unpublished data) and other marine pelagophils have
demonstrated that the origin of the FAA pool stems mostly from the LvH of
the VtgAa paralogue [65,67,74]. As in the more ancestral
VtgABCD of lamprey  and VtgAo1 of zebrafish , the
VtgAb LvH may be nicked, but is essentially not degraded.
Following fertilization and formation of the yolk syncytial layer,
the surviving VtgAa and VtgAb gene products (yolk proteins) are
also degraded by cathepsins as substrate for the developing
embryo during yolk resorption , while the FAA
generated from the maturational degradation of VtgAa become
the dominant catabolic substrate for energy metabolism during
embryogenesis (reviewed by ). In this respect the VtgAb
paralogues maintain their original yolk function, but the present
and previously published data demonstrate a post-duplication
neo-functionalization of the VtgAa paralogues. This notion is
supported by Ka/Ks ratios of 0.415 verses 0.294 for the branches
that lead to the VtgAa and VtgAb clusters, respectively.
Intriguingly, the VtgAa paralogue expressed in benthophils may
also be partially cleaved and hydrolyzed during oocyte maturation,
while the VtgAb paralogue remains intact for the developing
embryo . Confirmation that the VtgAa genes have undergone
neo-functionalization arises from observations that all of the yolk
proteins, including those that are derived from the VtgAb clusters
become exposed to the acid hydrolases during the hydration event.
However, it is primarily the LvH of the VtgAa paralogues that is
Many investigations have observed the maturational
disappearance of high molecular weight proteins or the appearance of the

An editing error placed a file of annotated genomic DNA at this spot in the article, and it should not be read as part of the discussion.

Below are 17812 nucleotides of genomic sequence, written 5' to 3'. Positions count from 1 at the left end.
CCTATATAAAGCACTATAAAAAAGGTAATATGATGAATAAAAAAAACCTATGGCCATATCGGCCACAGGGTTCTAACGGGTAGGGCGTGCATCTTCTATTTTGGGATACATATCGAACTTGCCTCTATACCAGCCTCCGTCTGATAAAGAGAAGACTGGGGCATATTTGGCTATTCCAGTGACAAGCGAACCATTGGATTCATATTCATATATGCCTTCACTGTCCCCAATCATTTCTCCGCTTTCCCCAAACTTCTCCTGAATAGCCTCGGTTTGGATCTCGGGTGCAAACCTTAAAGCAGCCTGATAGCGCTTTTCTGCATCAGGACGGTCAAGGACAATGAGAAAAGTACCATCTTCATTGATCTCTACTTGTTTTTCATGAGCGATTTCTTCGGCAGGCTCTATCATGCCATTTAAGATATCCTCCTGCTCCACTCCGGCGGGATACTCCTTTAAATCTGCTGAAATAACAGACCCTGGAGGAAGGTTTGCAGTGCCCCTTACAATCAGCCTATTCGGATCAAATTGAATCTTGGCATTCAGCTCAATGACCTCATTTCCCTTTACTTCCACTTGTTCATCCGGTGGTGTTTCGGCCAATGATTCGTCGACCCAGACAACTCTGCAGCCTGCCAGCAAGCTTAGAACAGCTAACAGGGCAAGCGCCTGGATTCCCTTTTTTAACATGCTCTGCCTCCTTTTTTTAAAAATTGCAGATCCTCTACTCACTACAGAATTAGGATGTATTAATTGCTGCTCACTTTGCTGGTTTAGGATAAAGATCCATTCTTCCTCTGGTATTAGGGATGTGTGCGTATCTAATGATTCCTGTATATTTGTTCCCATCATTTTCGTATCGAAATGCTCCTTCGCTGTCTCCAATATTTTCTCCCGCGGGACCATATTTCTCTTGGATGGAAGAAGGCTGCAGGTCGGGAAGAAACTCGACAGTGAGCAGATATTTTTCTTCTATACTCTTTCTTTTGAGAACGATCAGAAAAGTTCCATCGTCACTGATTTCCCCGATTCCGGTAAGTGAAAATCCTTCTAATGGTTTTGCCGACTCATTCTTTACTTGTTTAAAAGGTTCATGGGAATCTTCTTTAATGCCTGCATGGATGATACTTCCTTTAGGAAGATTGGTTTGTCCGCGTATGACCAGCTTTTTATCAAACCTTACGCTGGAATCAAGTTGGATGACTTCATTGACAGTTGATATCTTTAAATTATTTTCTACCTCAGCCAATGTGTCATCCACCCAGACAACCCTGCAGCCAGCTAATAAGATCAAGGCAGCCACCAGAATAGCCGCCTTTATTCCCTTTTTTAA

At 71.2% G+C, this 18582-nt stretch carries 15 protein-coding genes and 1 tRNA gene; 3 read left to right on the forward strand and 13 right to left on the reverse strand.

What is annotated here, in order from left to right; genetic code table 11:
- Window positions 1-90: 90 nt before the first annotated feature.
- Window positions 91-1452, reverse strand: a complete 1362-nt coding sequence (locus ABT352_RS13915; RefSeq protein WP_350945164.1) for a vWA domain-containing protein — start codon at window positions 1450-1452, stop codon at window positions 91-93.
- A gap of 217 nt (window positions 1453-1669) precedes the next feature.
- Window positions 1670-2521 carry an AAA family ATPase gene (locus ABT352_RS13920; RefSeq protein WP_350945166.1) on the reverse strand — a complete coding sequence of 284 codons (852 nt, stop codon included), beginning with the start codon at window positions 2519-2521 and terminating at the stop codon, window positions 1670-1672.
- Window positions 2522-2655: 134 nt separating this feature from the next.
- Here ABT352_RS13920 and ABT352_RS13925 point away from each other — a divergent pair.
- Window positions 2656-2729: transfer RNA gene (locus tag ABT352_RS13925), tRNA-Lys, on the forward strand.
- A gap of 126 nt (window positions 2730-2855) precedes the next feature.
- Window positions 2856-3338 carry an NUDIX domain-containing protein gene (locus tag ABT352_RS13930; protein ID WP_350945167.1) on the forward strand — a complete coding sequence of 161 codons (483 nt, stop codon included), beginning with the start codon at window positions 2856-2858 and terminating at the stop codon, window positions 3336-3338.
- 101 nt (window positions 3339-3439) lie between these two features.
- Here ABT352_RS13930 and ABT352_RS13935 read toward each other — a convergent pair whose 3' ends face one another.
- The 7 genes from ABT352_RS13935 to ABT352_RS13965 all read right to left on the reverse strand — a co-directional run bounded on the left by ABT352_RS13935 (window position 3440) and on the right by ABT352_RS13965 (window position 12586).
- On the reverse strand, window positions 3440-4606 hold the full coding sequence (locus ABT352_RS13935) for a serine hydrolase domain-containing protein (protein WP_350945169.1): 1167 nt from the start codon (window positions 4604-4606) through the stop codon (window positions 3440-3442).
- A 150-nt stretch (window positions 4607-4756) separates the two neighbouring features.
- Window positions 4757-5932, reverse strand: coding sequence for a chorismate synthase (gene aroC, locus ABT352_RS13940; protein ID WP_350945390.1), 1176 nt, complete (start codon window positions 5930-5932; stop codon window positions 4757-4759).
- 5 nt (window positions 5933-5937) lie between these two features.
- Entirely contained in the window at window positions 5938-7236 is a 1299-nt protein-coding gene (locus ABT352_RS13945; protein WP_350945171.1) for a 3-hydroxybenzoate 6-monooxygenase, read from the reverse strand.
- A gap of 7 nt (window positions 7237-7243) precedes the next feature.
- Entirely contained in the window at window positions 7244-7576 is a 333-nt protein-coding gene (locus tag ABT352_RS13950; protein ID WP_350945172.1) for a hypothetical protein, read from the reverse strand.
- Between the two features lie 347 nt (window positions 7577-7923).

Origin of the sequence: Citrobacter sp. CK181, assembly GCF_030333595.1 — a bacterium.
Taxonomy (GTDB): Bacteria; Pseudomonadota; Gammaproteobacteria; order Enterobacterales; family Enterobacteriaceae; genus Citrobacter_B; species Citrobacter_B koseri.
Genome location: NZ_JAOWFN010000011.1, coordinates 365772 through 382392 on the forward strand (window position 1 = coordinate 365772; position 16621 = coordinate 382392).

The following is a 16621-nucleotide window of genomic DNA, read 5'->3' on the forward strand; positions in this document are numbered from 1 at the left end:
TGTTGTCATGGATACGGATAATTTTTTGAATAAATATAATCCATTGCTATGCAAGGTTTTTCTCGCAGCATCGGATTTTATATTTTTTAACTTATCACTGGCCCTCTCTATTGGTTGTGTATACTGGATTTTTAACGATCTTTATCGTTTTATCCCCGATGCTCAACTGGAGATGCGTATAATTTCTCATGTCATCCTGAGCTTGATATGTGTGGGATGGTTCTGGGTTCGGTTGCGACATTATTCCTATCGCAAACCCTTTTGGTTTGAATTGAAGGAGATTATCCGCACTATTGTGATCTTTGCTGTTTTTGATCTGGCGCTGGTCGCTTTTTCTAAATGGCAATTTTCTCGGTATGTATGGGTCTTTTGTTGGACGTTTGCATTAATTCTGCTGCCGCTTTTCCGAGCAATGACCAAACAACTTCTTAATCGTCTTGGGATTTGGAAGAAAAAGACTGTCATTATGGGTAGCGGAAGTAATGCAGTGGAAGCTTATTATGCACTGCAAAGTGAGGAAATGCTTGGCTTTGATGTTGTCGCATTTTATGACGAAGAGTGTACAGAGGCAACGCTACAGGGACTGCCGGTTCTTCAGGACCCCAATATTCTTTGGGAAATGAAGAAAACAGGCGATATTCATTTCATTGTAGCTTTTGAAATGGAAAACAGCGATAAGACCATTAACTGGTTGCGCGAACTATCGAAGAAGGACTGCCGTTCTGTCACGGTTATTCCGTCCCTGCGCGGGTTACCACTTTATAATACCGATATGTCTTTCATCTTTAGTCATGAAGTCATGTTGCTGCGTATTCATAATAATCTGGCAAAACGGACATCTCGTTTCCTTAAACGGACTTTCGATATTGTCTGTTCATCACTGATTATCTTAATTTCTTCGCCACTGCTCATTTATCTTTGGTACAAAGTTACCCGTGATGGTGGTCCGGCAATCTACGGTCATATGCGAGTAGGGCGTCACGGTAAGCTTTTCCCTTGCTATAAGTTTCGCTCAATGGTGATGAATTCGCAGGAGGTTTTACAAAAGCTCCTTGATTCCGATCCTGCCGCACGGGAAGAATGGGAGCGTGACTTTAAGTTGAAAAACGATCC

FAA pool in other species that spawn pelagic eggs, including the
Elopomorpha . Indeed the FAA content of a newly
fertilized teleost egg may be regarded as the signature of the
pelagic egg (reviewed by ). The observation that Elopomorpha
also have pelagic eggs, that arise with the disappearance of a high
molecular weight Lv (110 kD) and a concomitant increase in FAA
 indicates that the same mechanism has evolved in this
group. Up to three forms of Vtg are known in Elopomorpha (Fig. 1
and supplementary material, Table S1), but these genes are not
orthologous to the Vtgs of Acanthomorpha or indeed any other
teleost group. For the Japanese eel, the LvH of VtgAe1 and
VtgAe2 are 98% identical, while the LvH of VtgAe3 is only 86%
identical indicating that at least two forms of Vtg exist in this
group. Similar to the dual Vtgs of the Acanthomorpha, only the
110 kD Lv disappears during oocyte maturation of the Japanese
eel . However, due to the non-orthologous nature of eel Vtgs,
we suggest that the pelagic eggs in this group have arisen by
Solving the Water Problem
We argue that the solution realized by marine teleosts that spawn
pelagic eggs is the generation of a large pool of organic osmolytes
(FAA) that drive hydration of the oocyte while still protected
within the maternal ovary. Interestingly, this adaptation is
analogous to the oviparous Chondrichthyes that store the organic
endproducts of protein metabolism (urea and trimethylamine oxides)
in their eggs . The functional significance of these
mechanisms conforms to the compatible osmolyte hypothesis
. Unlike charged ions, neutral amino acids, which dominate
the FAA pool [57,67,69,136,141,142,147151] do not
compromise enzyme function. We suggest that in teleosts, the retention of
the organic end products of protein degradation was made
possible by a post-R3 lineage-specific duplication of their Vtg